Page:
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Cacao Ceremonies

Cacao is a word that derives from the term Kakaw, of Mayan origin, which means bitter juice. The name of the plant is Theobroma cacao L, which means Food (Broma) of the Gods (Theo).

The origin of cocoa dates back to the Olmecs of Mexico, with evidence of its use dating back to 1500 BC This was the first culture to work with this plant, considering it a deity, using it in healing processes, but also in weddings, births and funerals, in order to allow the emotional process to flow better and more deeply.

In these Central American cultures, cacao beans were considered so valuable that they were used as currency. A slave could be exchanged for 100 seeds at the time, which was a very high price.

What is known as industrial chocolate is totally different from pure cacao, due to the addition of sugars that are poisonous to humans. This type of chocolate has only 5 to 10% cacao, the rest being added sugars. There are chocolates with other higher percentages.

Pure cacao has vasodilating properties, increasing the size of our blood vessels and allowing blood to flow more intensively in our body. The main organ of our circulatory system is the heart, which is why it has a direct influence on our heart, that is, on our emotions and feelings.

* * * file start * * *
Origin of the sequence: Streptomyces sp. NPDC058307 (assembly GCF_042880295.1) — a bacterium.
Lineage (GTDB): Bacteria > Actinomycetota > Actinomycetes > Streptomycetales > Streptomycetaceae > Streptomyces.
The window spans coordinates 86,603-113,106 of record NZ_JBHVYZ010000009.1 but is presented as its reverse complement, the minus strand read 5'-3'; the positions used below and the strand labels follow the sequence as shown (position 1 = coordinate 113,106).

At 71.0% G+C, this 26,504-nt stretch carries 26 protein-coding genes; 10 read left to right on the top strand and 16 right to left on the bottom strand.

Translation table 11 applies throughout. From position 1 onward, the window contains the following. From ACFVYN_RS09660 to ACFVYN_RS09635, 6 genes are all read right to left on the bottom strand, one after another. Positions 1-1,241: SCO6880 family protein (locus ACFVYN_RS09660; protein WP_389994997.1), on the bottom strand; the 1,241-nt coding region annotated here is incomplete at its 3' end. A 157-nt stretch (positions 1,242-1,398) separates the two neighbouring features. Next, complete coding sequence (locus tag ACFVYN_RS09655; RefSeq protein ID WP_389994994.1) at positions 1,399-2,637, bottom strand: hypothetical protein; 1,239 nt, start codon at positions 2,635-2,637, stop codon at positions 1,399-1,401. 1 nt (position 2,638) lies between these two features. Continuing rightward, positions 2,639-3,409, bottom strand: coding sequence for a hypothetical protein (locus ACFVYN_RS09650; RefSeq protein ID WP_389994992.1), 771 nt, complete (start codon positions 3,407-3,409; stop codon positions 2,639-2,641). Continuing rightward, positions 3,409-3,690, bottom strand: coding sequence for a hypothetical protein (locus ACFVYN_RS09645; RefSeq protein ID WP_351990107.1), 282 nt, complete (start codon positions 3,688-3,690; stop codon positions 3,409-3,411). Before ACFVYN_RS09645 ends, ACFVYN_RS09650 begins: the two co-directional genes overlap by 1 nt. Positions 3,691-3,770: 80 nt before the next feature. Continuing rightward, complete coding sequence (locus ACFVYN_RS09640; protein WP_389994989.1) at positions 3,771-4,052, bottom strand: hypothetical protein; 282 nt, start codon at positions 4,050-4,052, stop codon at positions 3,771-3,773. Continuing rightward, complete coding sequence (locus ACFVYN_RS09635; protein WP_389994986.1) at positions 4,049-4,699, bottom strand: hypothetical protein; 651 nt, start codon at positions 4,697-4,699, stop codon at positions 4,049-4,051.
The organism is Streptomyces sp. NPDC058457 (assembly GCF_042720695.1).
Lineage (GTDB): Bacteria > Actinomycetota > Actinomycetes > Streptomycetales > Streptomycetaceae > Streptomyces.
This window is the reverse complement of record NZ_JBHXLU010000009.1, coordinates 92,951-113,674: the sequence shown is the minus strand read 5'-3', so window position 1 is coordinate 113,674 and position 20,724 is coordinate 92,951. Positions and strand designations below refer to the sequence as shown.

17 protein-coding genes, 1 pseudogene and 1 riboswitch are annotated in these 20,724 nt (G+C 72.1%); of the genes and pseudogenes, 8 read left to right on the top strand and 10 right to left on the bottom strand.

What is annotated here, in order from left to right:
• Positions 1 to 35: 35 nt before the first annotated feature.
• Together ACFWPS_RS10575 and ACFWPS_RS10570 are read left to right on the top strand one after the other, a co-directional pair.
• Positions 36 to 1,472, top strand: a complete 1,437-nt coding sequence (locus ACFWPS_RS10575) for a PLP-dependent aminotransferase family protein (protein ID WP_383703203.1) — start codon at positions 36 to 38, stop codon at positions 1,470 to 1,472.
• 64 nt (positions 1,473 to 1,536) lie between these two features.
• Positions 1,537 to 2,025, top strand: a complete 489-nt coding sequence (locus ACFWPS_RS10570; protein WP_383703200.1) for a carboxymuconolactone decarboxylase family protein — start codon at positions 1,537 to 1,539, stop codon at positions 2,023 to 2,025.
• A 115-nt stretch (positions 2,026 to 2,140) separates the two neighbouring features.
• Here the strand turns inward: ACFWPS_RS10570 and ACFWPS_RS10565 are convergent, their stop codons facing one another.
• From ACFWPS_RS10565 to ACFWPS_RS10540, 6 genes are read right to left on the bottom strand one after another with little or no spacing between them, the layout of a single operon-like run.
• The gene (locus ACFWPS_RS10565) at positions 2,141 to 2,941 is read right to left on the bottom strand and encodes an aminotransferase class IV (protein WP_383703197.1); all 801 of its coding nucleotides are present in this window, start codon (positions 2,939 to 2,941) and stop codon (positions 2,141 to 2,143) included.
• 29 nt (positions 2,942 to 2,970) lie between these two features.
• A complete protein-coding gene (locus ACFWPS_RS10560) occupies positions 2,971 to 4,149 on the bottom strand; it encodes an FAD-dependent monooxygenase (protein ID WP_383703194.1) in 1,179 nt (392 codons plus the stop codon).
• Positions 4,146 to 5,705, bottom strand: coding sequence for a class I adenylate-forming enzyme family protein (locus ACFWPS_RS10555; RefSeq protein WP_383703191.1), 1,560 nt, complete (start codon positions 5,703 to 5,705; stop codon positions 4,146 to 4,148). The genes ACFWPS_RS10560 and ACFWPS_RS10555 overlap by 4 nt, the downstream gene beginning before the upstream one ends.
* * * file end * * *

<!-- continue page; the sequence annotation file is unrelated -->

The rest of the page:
In addition, one of the important nutrients in cacao is magnesium, which is a mineral that has the characteristic of relaxing our muscles, including the heart, which is also a muscle. On the other hand, cacao helps to stimulate the production of serotonin, which regulates our sense of humor, in other words, it is a totally natural antidepressant.

It contains lots of carbohydrates that help the arteries and maintain energy in the body. It is considered a superfood, so it is highly nutritious. It is advisable in diets, as it creates satisfaction and satiety.

This plant contains theobromine which is a diuretic that helps to cleanse the kidneys, so you should drink plenty of water to avoid headaches.

Due to all these benefits, cacao is used in a ceremonial and ritual way, and it is very common in these ceremonies to feel more open, connected, lighter and happier, first with ourselves, from the center of the heart and then with others. people around us. It is part of these rituals to promote dynamics with the groups depending on the themes we create in each ritual. We consider and see cacao, not just as a plant, but as a spirit with which we can create an internal dialogue. He is kind, gentle, loving and works very subtly in opening our hearts.


  • Wilkes, B. (2014). Sacred Cacao: Food of The Gods: Cocoa, Chocolate, and Ceremony. CreateSpace Independent Publishing Platform